What about developers who work on maintaining existing Java EE applications? Can new versions of application platforms also serve this development community?
Yes, this is possible and JBoss EAP is well suited to continue supporting existing Java EE applications. Java EE 7 is the version supported by JBoss EAP 7. While it is possible for some Java EE 6 applications to be moved to a Java EE 7 application platform, there can be compatibility issues that prevent this. In those cases, developers would continue to use JBoss EAP 6, which is a Java EE 6 certified application platform. In mixed environments, JBoss EAP 7 domains can manage JBoss EAP 6 domains, providing administrators with a management tool for both.
Pivotal does not offer a Java EE certified application platform and as such can be quickly dismissed as an option for developers maintaining Java EE applications. This is a common complaint Red Hat hears from customers who have considered the Pivotal platform.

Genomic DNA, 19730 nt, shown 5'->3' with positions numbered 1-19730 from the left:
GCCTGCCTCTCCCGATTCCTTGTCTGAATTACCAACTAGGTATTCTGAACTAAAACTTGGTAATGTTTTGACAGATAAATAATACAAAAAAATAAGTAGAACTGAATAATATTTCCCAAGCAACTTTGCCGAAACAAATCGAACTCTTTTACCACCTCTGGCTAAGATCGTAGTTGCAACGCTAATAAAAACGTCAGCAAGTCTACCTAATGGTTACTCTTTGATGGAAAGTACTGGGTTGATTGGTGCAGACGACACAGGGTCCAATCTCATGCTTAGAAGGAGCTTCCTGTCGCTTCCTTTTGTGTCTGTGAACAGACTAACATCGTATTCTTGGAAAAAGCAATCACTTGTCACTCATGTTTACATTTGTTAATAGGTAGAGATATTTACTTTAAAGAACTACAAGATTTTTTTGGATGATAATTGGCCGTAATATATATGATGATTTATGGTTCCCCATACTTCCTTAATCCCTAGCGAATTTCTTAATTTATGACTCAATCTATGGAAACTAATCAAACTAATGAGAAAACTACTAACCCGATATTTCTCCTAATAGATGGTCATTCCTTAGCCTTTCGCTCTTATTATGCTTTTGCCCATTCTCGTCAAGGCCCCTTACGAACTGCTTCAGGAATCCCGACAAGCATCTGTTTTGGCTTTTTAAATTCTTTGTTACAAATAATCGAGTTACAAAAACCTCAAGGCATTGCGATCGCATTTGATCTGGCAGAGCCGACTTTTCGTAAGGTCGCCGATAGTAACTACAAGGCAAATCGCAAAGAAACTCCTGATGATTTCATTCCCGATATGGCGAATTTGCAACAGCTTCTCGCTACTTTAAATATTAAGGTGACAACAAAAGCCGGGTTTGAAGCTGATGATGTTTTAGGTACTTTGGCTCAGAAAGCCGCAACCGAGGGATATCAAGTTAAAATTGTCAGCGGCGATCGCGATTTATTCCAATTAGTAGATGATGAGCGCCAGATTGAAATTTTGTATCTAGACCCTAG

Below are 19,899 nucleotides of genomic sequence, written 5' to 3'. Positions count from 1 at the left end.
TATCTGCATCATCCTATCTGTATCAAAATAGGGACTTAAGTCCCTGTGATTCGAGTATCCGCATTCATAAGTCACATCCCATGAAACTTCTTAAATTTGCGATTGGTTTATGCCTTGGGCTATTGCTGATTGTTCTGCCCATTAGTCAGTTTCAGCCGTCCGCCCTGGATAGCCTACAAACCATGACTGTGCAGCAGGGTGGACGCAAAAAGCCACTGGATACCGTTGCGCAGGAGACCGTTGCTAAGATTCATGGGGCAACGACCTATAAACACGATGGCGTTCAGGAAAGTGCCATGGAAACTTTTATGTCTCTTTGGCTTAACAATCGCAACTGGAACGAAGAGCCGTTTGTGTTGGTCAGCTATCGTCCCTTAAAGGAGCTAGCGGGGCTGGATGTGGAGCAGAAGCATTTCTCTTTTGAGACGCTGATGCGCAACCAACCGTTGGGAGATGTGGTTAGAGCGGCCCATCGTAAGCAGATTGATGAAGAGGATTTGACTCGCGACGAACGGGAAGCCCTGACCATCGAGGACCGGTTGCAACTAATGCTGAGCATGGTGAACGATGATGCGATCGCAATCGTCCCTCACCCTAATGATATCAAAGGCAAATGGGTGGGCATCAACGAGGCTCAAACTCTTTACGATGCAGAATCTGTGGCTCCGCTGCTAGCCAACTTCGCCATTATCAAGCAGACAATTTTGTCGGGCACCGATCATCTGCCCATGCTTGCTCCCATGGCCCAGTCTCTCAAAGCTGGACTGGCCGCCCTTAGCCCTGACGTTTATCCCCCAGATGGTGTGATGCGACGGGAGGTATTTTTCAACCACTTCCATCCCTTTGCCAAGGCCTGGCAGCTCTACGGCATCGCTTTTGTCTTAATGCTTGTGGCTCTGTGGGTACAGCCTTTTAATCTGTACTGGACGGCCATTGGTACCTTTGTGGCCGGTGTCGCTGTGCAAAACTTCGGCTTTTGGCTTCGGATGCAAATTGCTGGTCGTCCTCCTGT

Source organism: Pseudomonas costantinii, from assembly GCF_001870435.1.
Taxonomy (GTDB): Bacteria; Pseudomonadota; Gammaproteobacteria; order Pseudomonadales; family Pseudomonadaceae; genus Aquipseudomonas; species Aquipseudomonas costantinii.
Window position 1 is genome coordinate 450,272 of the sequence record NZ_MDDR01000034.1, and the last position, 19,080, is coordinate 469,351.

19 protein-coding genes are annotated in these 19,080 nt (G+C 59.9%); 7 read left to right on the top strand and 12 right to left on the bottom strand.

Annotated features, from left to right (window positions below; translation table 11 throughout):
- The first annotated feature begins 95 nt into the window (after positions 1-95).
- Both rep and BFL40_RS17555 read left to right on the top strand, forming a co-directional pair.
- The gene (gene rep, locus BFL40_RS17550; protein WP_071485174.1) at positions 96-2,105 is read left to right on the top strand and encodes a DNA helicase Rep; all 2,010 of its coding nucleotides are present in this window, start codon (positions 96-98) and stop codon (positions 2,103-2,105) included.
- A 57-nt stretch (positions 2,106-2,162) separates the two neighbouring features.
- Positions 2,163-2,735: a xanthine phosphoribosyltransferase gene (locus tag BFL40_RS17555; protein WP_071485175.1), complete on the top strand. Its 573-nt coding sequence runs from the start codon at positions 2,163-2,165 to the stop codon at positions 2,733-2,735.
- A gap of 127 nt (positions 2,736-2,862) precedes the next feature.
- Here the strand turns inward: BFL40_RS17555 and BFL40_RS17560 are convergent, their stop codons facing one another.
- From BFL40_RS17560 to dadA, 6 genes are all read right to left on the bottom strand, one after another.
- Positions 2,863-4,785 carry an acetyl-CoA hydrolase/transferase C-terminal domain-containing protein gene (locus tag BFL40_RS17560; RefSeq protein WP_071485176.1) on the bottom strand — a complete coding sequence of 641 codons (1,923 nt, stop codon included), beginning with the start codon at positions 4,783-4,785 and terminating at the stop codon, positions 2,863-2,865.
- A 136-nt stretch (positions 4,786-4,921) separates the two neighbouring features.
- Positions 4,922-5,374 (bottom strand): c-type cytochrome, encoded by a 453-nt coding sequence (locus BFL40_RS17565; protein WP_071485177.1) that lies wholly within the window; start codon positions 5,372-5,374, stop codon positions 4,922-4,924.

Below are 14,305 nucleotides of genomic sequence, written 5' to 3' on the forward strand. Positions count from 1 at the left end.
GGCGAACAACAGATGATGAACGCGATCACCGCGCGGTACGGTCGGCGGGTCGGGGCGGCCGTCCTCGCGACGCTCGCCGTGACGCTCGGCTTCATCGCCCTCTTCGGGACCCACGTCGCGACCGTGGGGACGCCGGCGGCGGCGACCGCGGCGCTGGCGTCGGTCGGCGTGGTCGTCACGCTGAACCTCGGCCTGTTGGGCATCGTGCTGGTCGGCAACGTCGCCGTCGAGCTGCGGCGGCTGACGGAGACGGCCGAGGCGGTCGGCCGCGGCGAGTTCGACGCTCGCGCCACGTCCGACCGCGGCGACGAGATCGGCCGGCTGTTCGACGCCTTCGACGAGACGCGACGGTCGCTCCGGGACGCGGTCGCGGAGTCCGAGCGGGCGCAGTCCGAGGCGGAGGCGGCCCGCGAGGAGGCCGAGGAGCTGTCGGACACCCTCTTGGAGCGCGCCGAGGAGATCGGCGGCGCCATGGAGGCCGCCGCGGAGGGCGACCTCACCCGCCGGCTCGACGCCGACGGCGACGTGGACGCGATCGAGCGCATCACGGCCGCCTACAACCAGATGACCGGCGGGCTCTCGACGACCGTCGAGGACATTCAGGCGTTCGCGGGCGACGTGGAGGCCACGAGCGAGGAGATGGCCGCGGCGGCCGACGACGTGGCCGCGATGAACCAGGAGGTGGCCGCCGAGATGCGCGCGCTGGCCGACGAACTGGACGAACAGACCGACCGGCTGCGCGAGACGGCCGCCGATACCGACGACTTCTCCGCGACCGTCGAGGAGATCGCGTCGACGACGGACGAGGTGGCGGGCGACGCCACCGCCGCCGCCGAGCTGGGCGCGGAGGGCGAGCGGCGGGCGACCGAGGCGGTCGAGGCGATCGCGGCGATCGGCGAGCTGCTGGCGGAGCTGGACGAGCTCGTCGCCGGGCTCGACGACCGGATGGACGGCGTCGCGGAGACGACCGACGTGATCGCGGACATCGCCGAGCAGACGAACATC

IBM by comparison recommends support and maintenance of existing Java EE applications using the traditional WebSphere Application Server. While some existing Java EE 6 and Java EE 7 applications might be able to run on WebSphere Liberty Profile, there may be legacy compatibility issues that prevent the move.
In addition, while IBM Liberty Profile can concurrently run Java EE 6 and Java 7 features, not all are compatible with each other. There are multiple incompatibilities that may force you to run IBM WebSphere Liberty profile exclusively in Java EE 6 or Java EE 7 mode.
Oracle WebLogic Server is similar to JBoss EAP insofar that each product version is only certified for a single version of the Java EE specification. Both JBoss EAP 7 and Oracle WebLogic Server 12.2.1 are Java EE 7 full platform certified. Earlier versions of products from both companies offer Java EE 6 full platform certification.